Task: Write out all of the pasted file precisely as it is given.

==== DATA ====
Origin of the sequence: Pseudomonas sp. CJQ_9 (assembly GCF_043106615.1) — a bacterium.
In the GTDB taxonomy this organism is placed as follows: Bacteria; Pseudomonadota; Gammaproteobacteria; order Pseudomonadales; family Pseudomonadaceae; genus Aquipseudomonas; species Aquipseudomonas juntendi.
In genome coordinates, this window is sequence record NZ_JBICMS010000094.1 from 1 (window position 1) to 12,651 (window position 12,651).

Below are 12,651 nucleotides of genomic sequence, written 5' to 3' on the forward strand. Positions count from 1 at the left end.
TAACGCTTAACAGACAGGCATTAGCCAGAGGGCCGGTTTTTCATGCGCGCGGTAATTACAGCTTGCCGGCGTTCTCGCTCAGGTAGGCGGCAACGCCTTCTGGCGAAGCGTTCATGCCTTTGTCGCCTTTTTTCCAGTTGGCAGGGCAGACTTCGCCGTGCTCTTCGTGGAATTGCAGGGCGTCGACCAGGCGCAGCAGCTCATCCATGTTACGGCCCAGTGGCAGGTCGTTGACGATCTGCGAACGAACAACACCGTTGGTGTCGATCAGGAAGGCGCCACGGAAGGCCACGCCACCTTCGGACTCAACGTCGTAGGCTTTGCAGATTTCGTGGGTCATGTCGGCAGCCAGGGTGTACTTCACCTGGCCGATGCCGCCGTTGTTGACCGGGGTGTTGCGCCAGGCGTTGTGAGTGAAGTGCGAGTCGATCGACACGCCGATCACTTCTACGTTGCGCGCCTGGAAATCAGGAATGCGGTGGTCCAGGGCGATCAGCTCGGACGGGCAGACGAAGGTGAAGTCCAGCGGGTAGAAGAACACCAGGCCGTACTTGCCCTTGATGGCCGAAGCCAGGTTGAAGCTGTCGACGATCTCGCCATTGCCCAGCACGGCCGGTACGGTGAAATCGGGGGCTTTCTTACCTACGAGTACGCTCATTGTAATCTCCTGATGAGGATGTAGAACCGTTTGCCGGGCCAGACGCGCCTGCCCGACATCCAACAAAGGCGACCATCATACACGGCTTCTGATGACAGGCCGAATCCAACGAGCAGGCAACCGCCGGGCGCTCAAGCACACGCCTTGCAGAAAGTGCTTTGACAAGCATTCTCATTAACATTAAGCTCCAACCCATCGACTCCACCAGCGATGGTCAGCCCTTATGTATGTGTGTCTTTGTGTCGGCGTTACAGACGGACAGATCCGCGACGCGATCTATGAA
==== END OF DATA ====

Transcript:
Origin of the sequence: Pseudomonas sp. CJQ_9 (assembly GCF_043106615.1) — a bacterium.
In the GTDB taxonomy this organism is placed as follows: Bacteria; Pseudomonadota; Gammaproteobacteria; order Pseudomonadales; family Pseudomonadaceae; genus Aquipseudomonas; species Aquipseudomonas juntendi.
In genome coordinates, this window is sequence record NZ_JBICMS010000094.1 from 1 (window position 1) to 12,651 (window position 12,651).

Below are 12,651 nucleotides of genomic sequence, written 5' to 3' on the forward strand. Positions count from 1 at the left end.
TAACGCTTAACAGACAGGCATTAGCCAGAGGGCCGGTTTTTCATGCGCGCGGTAATTACAGCTTGCCGGCGTTCTCGCTCAGGTAGGCGGCAACGCCTTCTGGCGAAGCGTTCATGCCTTTGTCGCCTTTTTTCCAGTTGGCAGGGCAGACTTCGCCGTGCTCTTCGTGGAATTGCAGGGCGTCGACCAGGCGCAGCAGCTCATCCATGTTACGGCCCAGTGGCAGGTCGTTGACGATCTGCGAACGAACAACACCGTTGGTGTCGATCAGGAAGGCGCCACGGAAGGCCACGCCACCTTCGGACTCAACGTCGTAGGCTTTGCAGATTTCGTGGGTCATGTCGGCAGCCAGGGTGTACTTCACCTGGCCGATGCCGCCGTTGTTGACCGGGGTGTTGCGCCAGGCGTTGTGAGTGAAGTGCGAGTCGATCGACACGCCGATCACTTCTACGTTGCGCGCCTGGAAATCAGGAATGCGGTGGTCCAGGGCGATCAGCTCGGACGGGCAGACGAAGGTGAAGTCCAGCGGGTAGAAGAACACCAGGCCGTACTTGCCCTTGATGGCCGAAGCCAGGTTGAAGCTGTCGACGATCTCGCCATTGCCCAGCACGGCCGGTACGGTGAAATCGGGGGCTTTCTTACCTACGAGTACGCTCATTGTAATCTCCTGATGAGGATGTAGAACCGTTTGCCGGGCCAGACGCGCCTGCCCGACATCCAACAAAGGCGACCATCATACACGGCTTCTGATGACAGGCCGAATCCAACGAGCAGGCAACCGCCGGGCGCTCAAGCACACGCCTTGCAGAAAGTGCTTTGACAAGCATTCTCATTAACATTAAGCTCCAACCCATCGACTCCACCAGCGATGGTCAGCCCTTATGTATGTGTGTCTTTGTGTCGGCGTTACAGACGGACAGATCCGCGACGCGATCTATGAA